By CLAIRE TEAGUE
The relationship between the art and its viewers was challenged on Nov. 5, with the opening of Allegheny’s new exhibit, “Art and the Viewer.” The exhibit included the use of sounds, interactive games, screens and other technologies to engage viewers with the pieces. All of the artworks were designed to be participatory and to be changed by the interaction from the viewer.
The exhibit was curated by Professor of Art George Roland, who is retiring after this year, and Assistant Professor of Art and Gallery Director Darren Lee Miller. The pieces selected come from a variety of notable artists including Pippin Barr, Jeremy Boyle, Molleindustria (Paolo Pedercini), Erik Sanner and Jessica Thompson. Roland, the only artist featured who is affiliated with the college, also contributed to the series.
The premise for the showcase was to incorporate technology as a medium as well as to create pieces that included the viewer into the art itself, so that the viewers would actually change and impact the artworks they are observing. The series includes twelve pieces; some seemingly simple at first glance such as a row of batteries, and others had large projections involved or worked on computer screens.
Students and community members alike walked around and explored the pieces. The interactive nature of the exhibit allowed for a playful curiosity amongst the observers as they investigated the games and sat in on the movie.
“It doesn’t seem to take itself too seriously, it’s meant to be fun,” said Hannah Iseman, ‘17.
Although there was a very playful air about the exhibit, many of the pieces did present difficult subject matter. The piece by Paolo Pedercini was a video called “Welcome to the Desert of the Real” which presented questions asked to soldiers struggling with Post Traumatic Stress Disorder after returning from the Iraq War.
Visitors would begin watching the video, which was playing on a continuous loop, and see disturbing questions posted on the screen such as, “Are you feeling emotionally numb and unable to have loving feelings for those close to you?” or asking about seeing “repeated disturbing memories” from war. At one point in the video, the viewer is looking through the scope of a gun, aiming at a person walking along a ridge some distance away before the shot is fired and he drops dead.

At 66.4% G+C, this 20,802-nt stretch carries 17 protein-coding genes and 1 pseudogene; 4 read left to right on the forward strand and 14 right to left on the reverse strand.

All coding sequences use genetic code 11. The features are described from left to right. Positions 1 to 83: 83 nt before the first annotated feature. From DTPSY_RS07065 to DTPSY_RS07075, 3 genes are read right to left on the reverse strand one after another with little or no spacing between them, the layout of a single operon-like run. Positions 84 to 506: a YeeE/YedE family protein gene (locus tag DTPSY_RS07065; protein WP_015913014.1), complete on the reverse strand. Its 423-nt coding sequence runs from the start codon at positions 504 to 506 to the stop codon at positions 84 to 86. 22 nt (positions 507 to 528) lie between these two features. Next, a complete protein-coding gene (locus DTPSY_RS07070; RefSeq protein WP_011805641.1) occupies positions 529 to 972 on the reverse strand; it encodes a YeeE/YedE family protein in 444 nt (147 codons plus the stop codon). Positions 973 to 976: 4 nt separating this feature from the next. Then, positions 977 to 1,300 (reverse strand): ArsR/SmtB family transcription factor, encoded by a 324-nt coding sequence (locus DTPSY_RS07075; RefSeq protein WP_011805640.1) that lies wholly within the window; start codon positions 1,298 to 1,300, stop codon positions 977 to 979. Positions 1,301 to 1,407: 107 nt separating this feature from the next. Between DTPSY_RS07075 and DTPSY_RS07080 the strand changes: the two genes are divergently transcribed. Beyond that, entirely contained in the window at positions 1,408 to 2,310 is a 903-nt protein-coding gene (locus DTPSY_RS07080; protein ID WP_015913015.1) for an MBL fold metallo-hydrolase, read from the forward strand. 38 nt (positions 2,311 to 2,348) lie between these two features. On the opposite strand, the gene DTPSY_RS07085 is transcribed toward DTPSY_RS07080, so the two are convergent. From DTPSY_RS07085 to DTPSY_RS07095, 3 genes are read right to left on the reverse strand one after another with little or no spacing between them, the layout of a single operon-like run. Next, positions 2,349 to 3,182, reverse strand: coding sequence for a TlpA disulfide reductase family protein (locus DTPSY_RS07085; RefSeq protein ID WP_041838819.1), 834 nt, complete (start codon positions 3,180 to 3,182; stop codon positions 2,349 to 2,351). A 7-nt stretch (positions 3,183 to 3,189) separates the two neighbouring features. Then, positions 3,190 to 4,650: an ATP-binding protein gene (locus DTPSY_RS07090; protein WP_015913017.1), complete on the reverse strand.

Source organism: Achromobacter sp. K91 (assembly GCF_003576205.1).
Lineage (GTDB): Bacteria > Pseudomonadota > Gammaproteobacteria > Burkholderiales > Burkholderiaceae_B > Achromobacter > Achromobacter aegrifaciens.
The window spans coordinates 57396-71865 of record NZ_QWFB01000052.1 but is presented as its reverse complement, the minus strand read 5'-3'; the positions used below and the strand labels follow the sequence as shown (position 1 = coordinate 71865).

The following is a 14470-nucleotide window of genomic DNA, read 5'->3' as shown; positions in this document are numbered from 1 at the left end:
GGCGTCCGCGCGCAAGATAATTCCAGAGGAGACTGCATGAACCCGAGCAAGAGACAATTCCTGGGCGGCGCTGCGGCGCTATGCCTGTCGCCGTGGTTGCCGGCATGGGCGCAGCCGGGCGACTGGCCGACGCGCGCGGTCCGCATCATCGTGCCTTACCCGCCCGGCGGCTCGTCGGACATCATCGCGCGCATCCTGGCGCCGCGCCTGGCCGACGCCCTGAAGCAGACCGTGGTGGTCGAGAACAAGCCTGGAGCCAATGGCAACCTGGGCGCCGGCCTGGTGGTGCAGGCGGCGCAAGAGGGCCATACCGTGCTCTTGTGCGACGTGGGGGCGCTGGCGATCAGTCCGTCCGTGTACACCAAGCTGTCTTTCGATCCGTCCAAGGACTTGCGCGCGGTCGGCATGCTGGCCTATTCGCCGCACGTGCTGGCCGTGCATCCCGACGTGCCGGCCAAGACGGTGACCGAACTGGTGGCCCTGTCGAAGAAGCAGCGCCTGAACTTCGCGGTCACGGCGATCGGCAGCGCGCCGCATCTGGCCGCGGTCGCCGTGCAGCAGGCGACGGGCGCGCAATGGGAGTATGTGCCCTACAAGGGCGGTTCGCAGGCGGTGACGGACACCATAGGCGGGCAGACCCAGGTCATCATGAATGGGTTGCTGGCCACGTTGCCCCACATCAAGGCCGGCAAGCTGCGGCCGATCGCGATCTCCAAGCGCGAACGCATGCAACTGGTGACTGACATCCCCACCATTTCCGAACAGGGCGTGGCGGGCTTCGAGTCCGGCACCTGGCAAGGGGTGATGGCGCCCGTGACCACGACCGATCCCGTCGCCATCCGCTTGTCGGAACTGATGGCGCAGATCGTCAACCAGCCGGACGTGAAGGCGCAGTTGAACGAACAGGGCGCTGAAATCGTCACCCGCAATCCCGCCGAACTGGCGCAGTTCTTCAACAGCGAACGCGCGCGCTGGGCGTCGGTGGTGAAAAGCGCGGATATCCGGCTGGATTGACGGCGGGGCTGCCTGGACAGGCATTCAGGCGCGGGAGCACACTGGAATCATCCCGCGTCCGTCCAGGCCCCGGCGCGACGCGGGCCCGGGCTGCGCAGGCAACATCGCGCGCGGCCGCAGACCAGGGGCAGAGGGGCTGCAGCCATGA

“It’s intense, you don’t expect it,” Greg Brink, a Meadville Community member said of the shooting in the video.
Some students sat entranced by the images and remained in silence while others made comments comparing the graphics to scenes they’d seen in video games like Call of Duty.
“At first I think I came in too late, I was kind of confused but it gave a kind of sense of what war is really like for the military and just thinking about how it actually affects people [….] I felt my heart kind of race as I was putting myself in that situation,” Kayla Kalamasz, ‘17, said.
The idea for this particular exhibit came from Roland, who approached Miller about doing a technological show. This show had particularly strong ties to Roland, who created the art and technology major at Allegheny, a very innovative program especially when it was developed in the middle of the 1980s.
The major opened up a number of opportunities for students who wanted to make art but who also wanted to graduate with skills that could be applied to a variety of careers.
“It’s really one of the first of its kind in the country, it’s a very innovative program,” Miller said. “[Roland] is retiring at the end of this year and in part to really commemorate or respect the work that he’s done, we wanted to put together a show that really encapsulated themes of his work and how he envisioned the major.”
The exhibit’s emphasis on participation and interactivity lead to a unique perspective on what art actually is and blurs the line between art and its observers.
“Almost all of the pieces here don’t really exist as artwork until you as the viewer do something. So you’re not just passively viewing it, the art doesn’t exist until you play it, until you wear it, until you carry it, until you do something to it. So the artwork responds to you, and you respond to it,” Miller said.
Roland was encouraged by the variety of works made available to students through the gallery and stressed the importance of students being exposed to art and seeing it in person.
“I think it’s certainly vital for students to see works of art, and they spend a lot of their time looking at paintings on the web, looking at paintings in textbooks and to have real art for them to experience in this gallery is a critical part of our program [….] I think I think the variety of content in this show is really important, my work in this show is purely visual, others are kind of drawing on the history of computer gaming or even earlier kind of quiz show game metaphors,” Roland said.
From the ‘80s onward, Allegheny has been looking at the connection between technology and art through the development of the art and technology major and with its openness towards unique galleries such as “Art and the Viewer.” Brink said that the line between technology and art is blurring as more and more advancements are being made and Allegheny is wise to be supporting this type of artwork.
“It’s the way of the future and if you don’t get up to speed you’re going to be behind,” Brink said. “I think this is cutting edge, I think it’s fantastic. I just think it’s very different, it’s a nice change from just looking at some pictures and trying to figure out what the hell it is.”